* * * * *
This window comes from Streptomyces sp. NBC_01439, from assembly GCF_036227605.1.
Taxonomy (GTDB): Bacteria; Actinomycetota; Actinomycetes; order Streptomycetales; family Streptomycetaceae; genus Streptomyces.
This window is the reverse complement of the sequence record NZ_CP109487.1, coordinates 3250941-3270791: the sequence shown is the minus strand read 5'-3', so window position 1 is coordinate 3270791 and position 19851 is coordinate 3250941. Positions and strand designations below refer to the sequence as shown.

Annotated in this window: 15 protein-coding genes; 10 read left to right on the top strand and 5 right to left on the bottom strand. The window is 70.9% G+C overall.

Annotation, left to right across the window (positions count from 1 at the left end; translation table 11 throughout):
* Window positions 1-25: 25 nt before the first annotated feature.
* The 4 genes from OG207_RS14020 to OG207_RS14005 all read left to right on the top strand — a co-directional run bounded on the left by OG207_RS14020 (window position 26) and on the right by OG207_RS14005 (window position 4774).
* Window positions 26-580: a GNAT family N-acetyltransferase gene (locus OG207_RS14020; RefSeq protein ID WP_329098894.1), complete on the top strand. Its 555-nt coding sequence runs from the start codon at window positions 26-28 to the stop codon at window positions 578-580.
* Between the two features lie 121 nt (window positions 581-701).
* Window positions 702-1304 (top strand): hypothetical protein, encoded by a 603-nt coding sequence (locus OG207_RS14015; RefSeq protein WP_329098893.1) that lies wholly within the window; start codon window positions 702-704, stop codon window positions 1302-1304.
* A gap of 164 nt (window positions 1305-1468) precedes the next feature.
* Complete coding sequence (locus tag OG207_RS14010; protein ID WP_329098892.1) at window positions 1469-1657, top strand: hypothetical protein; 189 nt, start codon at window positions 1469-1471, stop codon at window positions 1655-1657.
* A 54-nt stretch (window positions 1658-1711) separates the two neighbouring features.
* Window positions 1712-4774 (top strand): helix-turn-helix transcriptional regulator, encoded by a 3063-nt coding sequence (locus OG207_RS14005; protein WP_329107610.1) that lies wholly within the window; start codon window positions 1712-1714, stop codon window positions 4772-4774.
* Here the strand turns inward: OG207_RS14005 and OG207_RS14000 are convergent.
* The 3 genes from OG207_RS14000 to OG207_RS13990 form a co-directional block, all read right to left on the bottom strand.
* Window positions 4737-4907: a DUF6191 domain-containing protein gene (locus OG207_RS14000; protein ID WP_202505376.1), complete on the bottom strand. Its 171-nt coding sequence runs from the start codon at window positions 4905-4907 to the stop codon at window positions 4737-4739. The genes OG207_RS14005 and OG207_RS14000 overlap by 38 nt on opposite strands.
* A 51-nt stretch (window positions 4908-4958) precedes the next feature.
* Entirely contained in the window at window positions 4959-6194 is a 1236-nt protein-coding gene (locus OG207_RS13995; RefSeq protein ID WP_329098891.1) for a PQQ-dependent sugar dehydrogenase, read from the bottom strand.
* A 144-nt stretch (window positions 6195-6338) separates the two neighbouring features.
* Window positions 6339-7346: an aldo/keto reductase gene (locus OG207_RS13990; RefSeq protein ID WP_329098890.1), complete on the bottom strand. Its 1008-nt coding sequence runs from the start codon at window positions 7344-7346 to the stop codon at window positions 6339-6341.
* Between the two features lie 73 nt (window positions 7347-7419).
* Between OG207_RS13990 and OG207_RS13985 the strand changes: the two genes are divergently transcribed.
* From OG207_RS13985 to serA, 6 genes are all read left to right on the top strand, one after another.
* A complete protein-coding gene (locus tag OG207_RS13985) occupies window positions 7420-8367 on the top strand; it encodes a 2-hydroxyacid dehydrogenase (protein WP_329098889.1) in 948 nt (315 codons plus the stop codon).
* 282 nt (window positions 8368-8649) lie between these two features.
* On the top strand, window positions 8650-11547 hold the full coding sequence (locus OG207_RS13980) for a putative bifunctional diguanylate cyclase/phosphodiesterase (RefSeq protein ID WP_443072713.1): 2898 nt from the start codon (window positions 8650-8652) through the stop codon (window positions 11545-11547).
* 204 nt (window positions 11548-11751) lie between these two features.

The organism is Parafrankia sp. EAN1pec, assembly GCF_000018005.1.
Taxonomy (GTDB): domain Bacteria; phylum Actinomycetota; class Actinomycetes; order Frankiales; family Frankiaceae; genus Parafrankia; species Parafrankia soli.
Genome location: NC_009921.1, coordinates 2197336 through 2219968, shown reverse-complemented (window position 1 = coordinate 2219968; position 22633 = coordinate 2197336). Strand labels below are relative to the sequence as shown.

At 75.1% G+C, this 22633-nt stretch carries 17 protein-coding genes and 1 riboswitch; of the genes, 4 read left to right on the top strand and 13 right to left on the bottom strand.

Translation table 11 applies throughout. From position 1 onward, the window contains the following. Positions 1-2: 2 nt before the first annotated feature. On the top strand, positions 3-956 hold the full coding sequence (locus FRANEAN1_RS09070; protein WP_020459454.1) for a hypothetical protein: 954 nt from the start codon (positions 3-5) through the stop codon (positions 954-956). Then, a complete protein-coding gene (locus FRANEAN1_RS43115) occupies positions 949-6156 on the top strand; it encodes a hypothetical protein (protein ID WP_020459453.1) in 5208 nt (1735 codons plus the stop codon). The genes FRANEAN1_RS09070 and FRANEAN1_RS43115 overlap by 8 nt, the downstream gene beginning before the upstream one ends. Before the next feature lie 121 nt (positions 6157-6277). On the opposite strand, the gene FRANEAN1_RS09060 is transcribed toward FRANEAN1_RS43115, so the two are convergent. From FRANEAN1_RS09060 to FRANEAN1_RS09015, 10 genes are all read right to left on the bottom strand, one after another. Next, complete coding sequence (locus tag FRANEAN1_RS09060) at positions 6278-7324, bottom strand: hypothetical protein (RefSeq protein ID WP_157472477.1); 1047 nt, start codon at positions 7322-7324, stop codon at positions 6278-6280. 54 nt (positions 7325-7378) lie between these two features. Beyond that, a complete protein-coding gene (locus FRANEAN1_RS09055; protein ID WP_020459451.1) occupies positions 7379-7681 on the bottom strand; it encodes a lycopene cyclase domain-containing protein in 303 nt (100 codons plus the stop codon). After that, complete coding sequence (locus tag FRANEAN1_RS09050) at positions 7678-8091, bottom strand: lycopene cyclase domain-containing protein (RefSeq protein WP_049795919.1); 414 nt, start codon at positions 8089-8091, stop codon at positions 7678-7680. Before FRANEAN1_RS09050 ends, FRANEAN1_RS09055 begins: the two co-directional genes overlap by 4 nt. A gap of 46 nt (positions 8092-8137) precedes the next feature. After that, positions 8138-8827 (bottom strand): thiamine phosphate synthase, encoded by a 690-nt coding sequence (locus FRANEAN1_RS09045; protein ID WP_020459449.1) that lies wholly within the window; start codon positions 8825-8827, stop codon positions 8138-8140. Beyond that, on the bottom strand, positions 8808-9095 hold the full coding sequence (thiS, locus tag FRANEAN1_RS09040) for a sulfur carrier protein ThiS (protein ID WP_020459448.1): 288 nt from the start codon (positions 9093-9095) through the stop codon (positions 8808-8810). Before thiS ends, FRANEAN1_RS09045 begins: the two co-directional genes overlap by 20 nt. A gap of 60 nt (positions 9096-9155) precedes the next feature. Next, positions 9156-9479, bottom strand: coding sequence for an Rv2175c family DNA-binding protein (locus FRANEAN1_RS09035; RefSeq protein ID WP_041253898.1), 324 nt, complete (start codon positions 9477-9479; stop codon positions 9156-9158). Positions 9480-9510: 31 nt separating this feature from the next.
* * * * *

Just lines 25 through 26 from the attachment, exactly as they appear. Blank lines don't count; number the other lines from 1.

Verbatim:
* A complete protein-coding gene (locus tag OG207_RS13985) occupies window positions 7420-8367 on the top strand; it encodes a 2-hydroxyacid dehydrogenase (protein WP_329098889.1) in 948 nt (315 codons plus the stop codon).
* 282 nt (window positions 8368-8649) lie between these two features.